A Three Kingdoms adaptation, but the third kingdom must’ve been cut for time. The Shadow is Deng Chao (star of The Mermaid), trained as a public replacement for the military commander (also Deng Chao) hidden in a Parasite basement. Their boss is Pei king Zheng Kai (The Ex-Files trilogy) and their wife is Sun Li (Chao’s real wife, the blind girl in Fearless) and it’s not always clear who’s fooling who. Anyway, the shadow starts a fight with the next city over, and before the neighbors can strike, Pei launches a sneak attack featuring their new umbrella-based weaponry.

Only a pretty good royal-intrigue movie, for the most part – too many stabbings with exaggerated SHINNNNG-SPLORT! sound effects – but with a couple of inimitable Zhang touches. The assault on the rival kingdom begins with Pei fighters skating down a hill inside twin bladed umbrellas, deflecting enemy fire and shooting crossbows from inside their spinning shields, and continues with their new dueling technique: dodging enemy blows with a feminine umbrella sway. Then there’s the visual design, with complex black and white patterns and explicit yin-yang effects.

The first time I was too blown away by how wonderful this movie is, so entranced by its beauty and mesmerized by the entirely-sung dialogue to quite believe what I was seeing and hearing. Knew I’d have to see it again soon to make sure the dream was true. Still a nearly perfect movie… even more so now that I understand the singing and the flow and the story, and can just get caught up in it.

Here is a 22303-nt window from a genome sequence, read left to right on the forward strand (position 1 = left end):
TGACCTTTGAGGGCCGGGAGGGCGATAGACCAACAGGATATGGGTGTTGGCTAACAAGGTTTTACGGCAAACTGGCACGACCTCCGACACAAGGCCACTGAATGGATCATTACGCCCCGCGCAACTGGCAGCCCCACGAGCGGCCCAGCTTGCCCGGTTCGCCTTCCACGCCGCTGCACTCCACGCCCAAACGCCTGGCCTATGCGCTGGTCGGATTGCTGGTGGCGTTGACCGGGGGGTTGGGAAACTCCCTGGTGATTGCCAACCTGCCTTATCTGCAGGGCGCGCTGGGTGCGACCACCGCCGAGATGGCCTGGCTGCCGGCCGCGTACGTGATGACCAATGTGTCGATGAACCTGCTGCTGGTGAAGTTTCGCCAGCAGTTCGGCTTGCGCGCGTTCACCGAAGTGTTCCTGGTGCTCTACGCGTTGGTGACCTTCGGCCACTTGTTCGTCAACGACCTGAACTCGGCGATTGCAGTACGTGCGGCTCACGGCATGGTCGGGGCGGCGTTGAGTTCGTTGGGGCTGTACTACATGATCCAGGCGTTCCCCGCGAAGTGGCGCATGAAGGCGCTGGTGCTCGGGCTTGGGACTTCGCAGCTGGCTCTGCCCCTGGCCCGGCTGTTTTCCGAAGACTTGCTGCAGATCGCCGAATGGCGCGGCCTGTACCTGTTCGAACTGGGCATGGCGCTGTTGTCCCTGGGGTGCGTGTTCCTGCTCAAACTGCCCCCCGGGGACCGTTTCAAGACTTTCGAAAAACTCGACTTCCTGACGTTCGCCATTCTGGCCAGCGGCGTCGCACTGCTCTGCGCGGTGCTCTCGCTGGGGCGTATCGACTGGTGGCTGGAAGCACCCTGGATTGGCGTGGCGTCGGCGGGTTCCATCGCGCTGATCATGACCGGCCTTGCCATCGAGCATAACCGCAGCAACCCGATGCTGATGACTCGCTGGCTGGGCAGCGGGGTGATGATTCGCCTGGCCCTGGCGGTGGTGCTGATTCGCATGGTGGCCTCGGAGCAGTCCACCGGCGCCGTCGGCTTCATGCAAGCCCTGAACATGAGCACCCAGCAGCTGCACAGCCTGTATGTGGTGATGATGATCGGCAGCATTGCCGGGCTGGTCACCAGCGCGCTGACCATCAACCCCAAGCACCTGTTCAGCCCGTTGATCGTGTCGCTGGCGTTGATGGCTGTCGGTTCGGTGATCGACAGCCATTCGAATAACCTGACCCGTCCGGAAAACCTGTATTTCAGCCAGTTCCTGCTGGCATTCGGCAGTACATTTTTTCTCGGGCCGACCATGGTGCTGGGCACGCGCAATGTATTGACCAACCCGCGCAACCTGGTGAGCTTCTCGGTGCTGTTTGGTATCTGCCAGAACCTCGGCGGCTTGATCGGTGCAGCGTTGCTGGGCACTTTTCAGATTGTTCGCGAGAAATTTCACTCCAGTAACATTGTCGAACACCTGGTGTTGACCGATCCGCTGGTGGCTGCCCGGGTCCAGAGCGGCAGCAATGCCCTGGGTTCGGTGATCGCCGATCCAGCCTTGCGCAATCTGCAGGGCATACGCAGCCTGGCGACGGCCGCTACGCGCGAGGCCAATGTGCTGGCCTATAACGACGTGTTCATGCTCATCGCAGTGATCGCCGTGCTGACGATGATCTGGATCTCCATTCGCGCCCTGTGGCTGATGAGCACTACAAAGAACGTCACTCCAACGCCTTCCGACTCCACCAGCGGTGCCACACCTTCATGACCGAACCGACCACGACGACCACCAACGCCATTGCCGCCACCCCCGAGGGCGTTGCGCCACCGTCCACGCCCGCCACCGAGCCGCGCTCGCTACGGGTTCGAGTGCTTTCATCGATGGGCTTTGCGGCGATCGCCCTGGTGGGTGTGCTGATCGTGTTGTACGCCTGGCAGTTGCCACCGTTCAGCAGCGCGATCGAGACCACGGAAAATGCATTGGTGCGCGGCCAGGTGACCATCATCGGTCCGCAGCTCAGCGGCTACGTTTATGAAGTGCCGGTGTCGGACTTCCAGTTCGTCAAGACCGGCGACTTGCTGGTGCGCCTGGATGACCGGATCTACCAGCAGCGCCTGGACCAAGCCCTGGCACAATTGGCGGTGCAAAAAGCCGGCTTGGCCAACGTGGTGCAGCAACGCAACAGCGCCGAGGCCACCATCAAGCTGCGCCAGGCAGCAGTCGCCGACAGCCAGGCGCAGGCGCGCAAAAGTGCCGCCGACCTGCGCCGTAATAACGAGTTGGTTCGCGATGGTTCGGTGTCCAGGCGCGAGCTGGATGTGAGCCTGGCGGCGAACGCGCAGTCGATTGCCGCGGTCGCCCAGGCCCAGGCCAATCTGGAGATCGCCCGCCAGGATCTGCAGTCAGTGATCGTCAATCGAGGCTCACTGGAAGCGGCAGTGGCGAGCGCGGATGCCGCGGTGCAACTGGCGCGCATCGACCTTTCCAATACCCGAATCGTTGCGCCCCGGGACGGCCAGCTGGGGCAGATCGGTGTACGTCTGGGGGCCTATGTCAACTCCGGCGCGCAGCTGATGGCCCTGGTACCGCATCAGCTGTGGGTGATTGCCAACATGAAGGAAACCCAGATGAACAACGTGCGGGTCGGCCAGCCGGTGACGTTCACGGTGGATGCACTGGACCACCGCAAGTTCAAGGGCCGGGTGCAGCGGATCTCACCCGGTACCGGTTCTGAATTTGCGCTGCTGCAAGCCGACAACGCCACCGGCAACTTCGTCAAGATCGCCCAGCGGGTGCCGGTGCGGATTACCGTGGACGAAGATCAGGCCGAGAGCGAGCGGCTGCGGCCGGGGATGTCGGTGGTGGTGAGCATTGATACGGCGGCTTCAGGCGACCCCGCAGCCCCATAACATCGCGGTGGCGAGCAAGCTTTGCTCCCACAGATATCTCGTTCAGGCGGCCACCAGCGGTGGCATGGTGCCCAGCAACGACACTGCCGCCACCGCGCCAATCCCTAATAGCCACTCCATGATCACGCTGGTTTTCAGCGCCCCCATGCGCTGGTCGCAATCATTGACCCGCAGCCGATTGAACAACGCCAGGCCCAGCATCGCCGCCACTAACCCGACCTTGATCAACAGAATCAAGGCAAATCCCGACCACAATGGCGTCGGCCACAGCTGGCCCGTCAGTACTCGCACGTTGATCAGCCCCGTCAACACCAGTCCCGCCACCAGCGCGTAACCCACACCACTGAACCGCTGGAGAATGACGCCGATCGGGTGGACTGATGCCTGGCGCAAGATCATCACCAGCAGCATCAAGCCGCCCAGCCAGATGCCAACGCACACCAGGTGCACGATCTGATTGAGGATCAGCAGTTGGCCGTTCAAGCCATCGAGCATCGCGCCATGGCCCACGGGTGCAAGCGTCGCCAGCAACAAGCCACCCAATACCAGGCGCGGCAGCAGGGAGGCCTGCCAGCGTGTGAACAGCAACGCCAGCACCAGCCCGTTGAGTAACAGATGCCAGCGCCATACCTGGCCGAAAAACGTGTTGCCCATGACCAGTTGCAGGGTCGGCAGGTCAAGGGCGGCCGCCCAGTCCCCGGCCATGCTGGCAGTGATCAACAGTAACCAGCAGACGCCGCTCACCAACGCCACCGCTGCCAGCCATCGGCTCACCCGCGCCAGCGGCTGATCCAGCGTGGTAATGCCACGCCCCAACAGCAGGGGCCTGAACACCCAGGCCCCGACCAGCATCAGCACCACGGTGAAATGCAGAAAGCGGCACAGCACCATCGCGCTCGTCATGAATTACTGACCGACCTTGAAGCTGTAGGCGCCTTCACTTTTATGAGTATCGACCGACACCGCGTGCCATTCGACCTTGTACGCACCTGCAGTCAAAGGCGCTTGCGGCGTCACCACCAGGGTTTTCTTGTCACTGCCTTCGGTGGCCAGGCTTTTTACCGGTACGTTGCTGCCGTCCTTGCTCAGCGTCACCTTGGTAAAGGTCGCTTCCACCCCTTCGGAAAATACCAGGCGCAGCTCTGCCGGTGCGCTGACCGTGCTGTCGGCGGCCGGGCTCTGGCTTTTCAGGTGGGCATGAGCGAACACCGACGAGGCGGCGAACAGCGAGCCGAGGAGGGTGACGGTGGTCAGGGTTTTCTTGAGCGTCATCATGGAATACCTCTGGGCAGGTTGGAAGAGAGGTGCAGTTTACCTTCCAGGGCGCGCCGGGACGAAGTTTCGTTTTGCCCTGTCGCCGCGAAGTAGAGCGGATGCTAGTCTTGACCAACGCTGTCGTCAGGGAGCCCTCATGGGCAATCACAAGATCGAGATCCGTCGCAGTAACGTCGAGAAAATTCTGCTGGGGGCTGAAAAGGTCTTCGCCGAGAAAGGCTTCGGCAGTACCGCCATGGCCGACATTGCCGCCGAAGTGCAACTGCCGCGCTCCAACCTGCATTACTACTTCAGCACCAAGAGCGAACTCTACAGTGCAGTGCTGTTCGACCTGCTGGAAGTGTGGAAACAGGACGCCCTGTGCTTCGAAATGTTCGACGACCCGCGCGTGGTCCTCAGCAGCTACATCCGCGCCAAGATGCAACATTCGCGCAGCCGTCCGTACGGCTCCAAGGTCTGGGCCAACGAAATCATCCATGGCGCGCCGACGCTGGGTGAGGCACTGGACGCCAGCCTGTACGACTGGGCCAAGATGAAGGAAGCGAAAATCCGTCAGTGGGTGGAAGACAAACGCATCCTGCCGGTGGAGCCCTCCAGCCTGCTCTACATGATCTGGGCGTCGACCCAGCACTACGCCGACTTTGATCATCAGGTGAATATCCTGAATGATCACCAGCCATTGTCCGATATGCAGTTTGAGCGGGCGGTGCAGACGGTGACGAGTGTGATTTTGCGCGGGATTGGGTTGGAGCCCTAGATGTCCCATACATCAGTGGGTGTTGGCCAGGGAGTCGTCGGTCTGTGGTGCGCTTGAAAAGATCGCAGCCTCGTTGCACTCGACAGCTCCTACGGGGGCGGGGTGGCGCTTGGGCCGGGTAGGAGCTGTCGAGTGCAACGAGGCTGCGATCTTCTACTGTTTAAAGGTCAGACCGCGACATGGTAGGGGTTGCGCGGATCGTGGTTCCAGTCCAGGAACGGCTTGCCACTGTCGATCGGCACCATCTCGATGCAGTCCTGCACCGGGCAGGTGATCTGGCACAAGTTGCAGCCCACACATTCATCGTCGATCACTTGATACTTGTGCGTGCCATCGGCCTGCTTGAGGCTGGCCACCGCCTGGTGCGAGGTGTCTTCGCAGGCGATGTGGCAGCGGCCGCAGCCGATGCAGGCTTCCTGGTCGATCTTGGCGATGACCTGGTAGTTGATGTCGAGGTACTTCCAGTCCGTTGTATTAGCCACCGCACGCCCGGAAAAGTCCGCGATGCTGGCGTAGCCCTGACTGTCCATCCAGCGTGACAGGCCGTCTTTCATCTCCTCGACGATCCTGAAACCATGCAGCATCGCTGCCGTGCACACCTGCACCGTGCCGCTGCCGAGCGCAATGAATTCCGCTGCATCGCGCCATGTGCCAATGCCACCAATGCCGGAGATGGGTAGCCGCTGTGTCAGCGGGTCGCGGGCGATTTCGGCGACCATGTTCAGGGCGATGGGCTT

Finally looking perfect on blu-ray – I wasn’t thrilled how some colors on the 1990’s film print restoration jittered like a Nintendo game with too many enemies onscreen. Also I’m watching this for the first time since seeing Lola, so that movie’s lead character Roland Cassard as the jeweler who marries Deneuve and his brief Lola-flashback scene are new sources of wonder.

Meeting Roland at Mr. Dubourg’s place – he’s back there quietly gazing at Geneviève.

Other things noticed: how depressed and sullen Guy is after returning from the Algerian war… the crazy wallpaper in the movie and how it clashes and blends with the brightly colored clothing… and the auto mechanic male lead, from Demy who grew up in an auto garage.

When visibly pregnant Geneviève breaks down and agrees to marry Roland: “If he refuses me as I am, it means he doesn’t have deep feelings for me. If, by some extraordinary chance, he accepts me, I’ll have no reason to doubt him, and I’d be a fool to turn him away.”

And on Guy: “I would have died for him…”

Rosalie Varda played the lovers’ daughter in the final gas station scene – I saw Rosalie again in Uncle Yanco the same day.

Didn’t expect to find a 1954 photo of Chris Marker and Alain Resnais holding a Fernand Léger print in the blu-ray extras: